The impact of colonised experience on native consciousness, the social problems of the new liberated nation, the erosion of indigenous culture and values through continued western domination, the dilemma posed by biculturalism, the search for identity and alienation in the products of a dual culture and the strident self-assertion and urge for decolonization in the liberated Africa all these are persistent themes in post-Independence writing. The African novel, in general, is known for its depiction of various cultural tensions and conflicts arising out of a clash between tradition and modernity. Sometimes it is the conflict between the individual and the society. Literature had often been used as a vehicle to express a country’s political, cultural and emotional attitudes. Mostly African Literature is an expression of its country’s social change. The writers are concerned about the past of their country and their concern is reflected in their works. The social change that it had been subjected to since the colonization by the country, the cultural, political and missionary influences, its present state of achieved Independence with a growing awareness of both national identity and modern problems finds expression in most African fiction. African and Afro-American Literature: Insights and Interpretation edited by K. V. Dominic was published in 2012. This book consists of a collection of essays written by specialists on African Literature. The essays are preceded by a preface and Notes on contributors. Some essays deal with individual authors and their works and others with a specific issue or trait of Africanness. In addition to its preliminary pages, the book has been provided with a short index of names and main issues of African interest. Mahboobeh Khaleghi’s article “Cultural Alienation and Depersonalization in Toni Morrison’s Tar Baby” explains how the black community struggled to regain their cultural values. The characters struggle for their individual identity. It deals with distress and difficulty of the individual amidst contemporary social, economic and political problems of Africa. Ibrahim Sufyan Qasem’s Article “The Cultural Exile in Toni Morrison’s Tar Baby” holds the view that Toni Morrison is one of the committed female writers who marshalled her scathing criticism against the influence of western culture of African countries. Roya Vakili’s article “Mental Slavery in Toni Morrison’s The Bluest Eye” talks about black identity and black self-concept. It exposes the devastating effect of racism on the self-image and psyches of Afro-Americans. The black characters are marginals who strive to initiate themselves into the American society dominated racist whites. Mahboobeh Khaleghi article “Racialized Aesthetic and Female Identity in Toni Morrison’s The Bluest Eye” argues that the survival of black women in a white rapist society depends upon their emphasis on loving their own culture. She makes it clear that black women are the victims of both sexual and racial discrimination. Farhana Parveen’s article “Societal and Colour Prejudice in Toni Morrison’s The Bluest Eye” exposes inequality, racism and social injustice of black communities. The African societies are caught in a deep identity crisis. A deep chasm divided the traditional African life and the materialistic western life which the Africans have assimilated. The article suggests a future course of action for the society. The minute analysis of society and deep insights into the African Psyche lends variety and depth.  Ibrahim Sufyan Qasem’s article “The Journey Within: A Reading of Toni Morrison’s Song of Solomon” presents a family history which reflects the collective history of Afro-Americans. Doris Thomas’s article “The Emergence of a Womanist Paradigm in Song of Solomon” condemns the immortality of slavery particularly the oppression of black women at the hands of the whites. Mahboobeh Khaleghi’s article “Crossing the Boundaries of Cultural Values: Sexuality in Toni Morrison’s Sula” concentrates on moral issues. W. S. Kottiswari’s article “Sexual Power Politics: A Post-Modern Reading of Atwood’s The Edible Woman and Toni Morrison’s Sula”   constitutes a violent indictment of the sexual power politics through social myths of feminity.  It figures women who embark on their individual quests for selfhood which are precipitated by different attitude towards the human condition.  Roya Vakili‘s article “African-American Identity in Toni Morrison’s novels”  depicts not only the experiences of harsh suppression of African-Americans, but penetrate the mind of the victims and uncover their feelings, dreams and long-lasting thirst for freedom.  It examines the impact of gender and racial discrimination. It focuses the construction of new identities among them while struggling for the freedom and equality in Diaspora in the face of exploitation, dehumanization and degradation by colonial power.  P. C. K. Prem’s article “Agonized Mindscapes in J. M. Coetzee’s Disgrace” gives graphic details of oppressing conditions and brutal instincts man nurses. It transports a reader to a new world of experiential shocks and philosophic tensions that connect a man to a woman.  It is about human unrefined emotions and crude passions.  A study of S. Ambika’s article “Racial Issues and Concerns: A Postcolonial Reading of J. M. Coetzee’s Disgrace” points out taxonomic differences between different groups of people. The article engages with a vast literary heritage, and brings into question the investment of authority in literary discourse, as well as the power dynamics and oppression in society.  It unfurls the postcolonial themes and situations where the natives take an upper hold in their native land and the whites have to accept their position of reversal.  Sunil Sharma’s article “On Language, Writing, Community and Ngugi” deals with Ngugi’s radical views on writing, language and its politics, the experience of postcolonial societies.  Ngugi shows the moral value of dissident, of serious writing that challenges the status quo everywhere–the writer as subversive; the writing as authentic, genuine, well-articulated communal resistance against debasement, oppression and exploitation.  Y. Vidya’s article “Purgatory of Existence in the Turpitude of Sunk Values in Wole Soyinka’s The Interpreters” exposes the decadence of modern African society.  It is an authentic portrayal of the corrupt postcolonial Nigerian society.  The article dramatizes the predicament of the native culture at the point of history when it confronted the western interference in its day-to-day life and political administration.  It exposes the Nigerian ways unsparingly–the fears, corruption, nepotism and the incompetence of the African politicians.  Asha Viswas’s article “The Dilemma of the Black Man in the poetry of Derek Walcott” identifies Walcott’s poetry as a black man’s dilemma.  It encompasses within its scope variety of issues that have troubled the African poet.  Some of these are: clash of cultures, identity crisis and evils of capitalism.  It is calculated to blaze the torch for a new era for mankind, a brave new world bereft of suffering, suppression and exploitation with the stigma of tryst with destiny, no more a scourge. Shri Krishnan Rai’s article “Imagery in Derek Walcott’s The Prodigal” projects Derek Walcott’s poetic sensibility and novelty of his perception.  The article artistically endeavours to tackle in an emphatic manner big issues like international brotherhood, globalisation and colonialism etc. K. V. Dominic’s article “Fanon’s The Wretched of the Earth: A Saga of of the colonized” argues that the need has arisen today to decode and demystify the banality of colonialism so as to reorder and bring into being a society where there is balance and harmony. The tragedy of the black Americans lies in their rootlessness as they strive to initiate themselves into the European standard of beauty.  C. Rajan article “Authentic Decolonization and National Reconstruction: An analysis of Frantz Fanon’s The Wretched of the Earth” unmasks the ideological disguises of imperialism.  G. Dominic Savio and S. J. Kala in their joint effort explore the themes of racial and sexual subjugation in “Maya Angelou’s Clarion Call to the Blacks in Her Poems  Million Man March Poem” and Still I Rise.” It makes a clarion call to all the black people to rise triumphantly from the quagmire of racial and gender discrimination.  Ayo Kehinde’s article “Postcolonial Writings and Transgression of Boundaries: Reading Caryl Phillips’s Crossing the River as a Dialogic Text” voices about slavery.  The article prioritizes a rethinking of the questions of identity and culture contact by going beyond the polarities of self and other.  It represents the most impressive, provocative and objective statement on the issue of slave trade in Africa.  Eugene Ngezem’s article “Grotesquely Crooked: Gender and Race in Afro-American Literature” bring to a central focus that Afro-American women are fenced by hegemony.  It is a raging commentary on inequality of power relationships.  The major concern is to reveal the female quest for identity.  It explores a feminine mystique through a series of female characters. Leelamma Mathew’s article “Myth as Archetype: A critique of Ayi Kwei Armah’s The Healers” outlines the use of myth.  It employs the mythopoeic mode in order to convey certain deep concerns of humanity in the form of an appropriate vision. There is an inherent dynamism, a primitive vitality about the mythopoeic utterance, as in the African context mythologies are a system of shared beliefs.  Raju George’s article “ Rhapsodic Assertions of the Black Consciousness” in African poetry affirms the total rejection of modern white civilization and celebrates the natural African Landscape, calling black people to value the unique spirit of their own race. It neither preaches reconciliation nor openly condemns western civilization, but demonstrates the sensitivity to the evils of European colonialism while glorifying African cultural values. Vandana Pathak’s article “I would become Strong Enough to Speak: Employing Words as Weapons: Protest in Black American Autobiographies” exposes the oppressive condition of the blacks and the repressive tactics adopted by the whites against blacks.  Autobiographies act as the voice of the community.  James Tar Tsaaior’s article “History, Memory and the Poetic Imagination: Interrogating the Civan Metaphor in Joe Ushie’s Eclipse in Rwanda” valorizes the condition of an embattled society undergoing the throes of transformation from the fringes to the core of life amidst the stupefying odds raging against it.  It advocates the alternative paradigm of harmonious and peaceful co-existence for African progress and development.   Ayo Kehinde’s article “Appraisal of Aderemi Raji-Oyelade and Oyeniyi Okunoye’s The Postcolonial Lamp: Essays in honour of Dan Izevbaye” depicts the landscape of Post colonial African Literature and socio aesthetic conditions of its existence.  The variety of the issues discussed constitutes invaluable data.  It is a treasure house of post colonial African Literature. N. O. Shaju’s article “Identity as Cultural Resistance: A critique of Ralph Ellison’s Invisible Man” retains a broad political focus on both racial consciousness and national culture by redefining the terms of social reality.  The article is at the vanguard of African-American’s struggle to retrieve their lost identity from spurious invisibility. Ladha Barathan’s article “The Throes of Genocide: Halima Bashir’s Tears of the Desert” seeks to investigate the gruesome acts of genocide committed on Halima Bashir and her community of Black Africans in Sudan by the Arabs. It exposes important facets of contemporary African life.  Aju Aravind’s article “Between Ugly Faces and Innocence: Representation of the Black in Tom and Jerry Cartoons” recognises the binarism that is forcefully at work in comics and cartoons.  An examination of the question of race in America through the lens of ideological discourses, especially in popular culture, will help to unravel the chronic social conflict and the myth of American Dream.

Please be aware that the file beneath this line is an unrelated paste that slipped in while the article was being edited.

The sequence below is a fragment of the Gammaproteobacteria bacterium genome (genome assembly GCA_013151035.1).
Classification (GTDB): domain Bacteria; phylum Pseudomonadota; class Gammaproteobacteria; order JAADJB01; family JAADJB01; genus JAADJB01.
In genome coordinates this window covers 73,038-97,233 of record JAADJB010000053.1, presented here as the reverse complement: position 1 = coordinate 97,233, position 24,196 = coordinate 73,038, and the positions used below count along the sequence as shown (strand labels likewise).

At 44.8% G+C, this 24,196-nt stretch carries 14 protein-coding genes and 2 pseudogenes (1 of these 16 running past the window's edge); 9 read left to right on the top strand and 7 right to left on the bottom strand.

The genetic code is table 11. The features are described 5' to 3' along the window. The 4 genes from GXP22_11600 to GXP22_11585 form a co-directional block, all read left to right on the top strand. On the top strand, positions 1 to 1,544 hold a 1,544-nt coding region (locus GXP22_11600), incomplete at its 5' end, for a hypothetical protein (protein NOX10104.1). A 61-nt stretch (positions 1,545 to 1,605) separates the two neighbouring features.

One of the editors’ biggest merits is that he was able to collect a group of essays which revealed a kaleidoscopic nature of African Literature.  I must congratulate the editor and contributors for their successful presentation.  The book is fit for researchers.

Dr. Y. Vidya, Assistant Professor of English, Research Centre in English, VHNSN College, Virudhunagar. Tamil Nadu, India.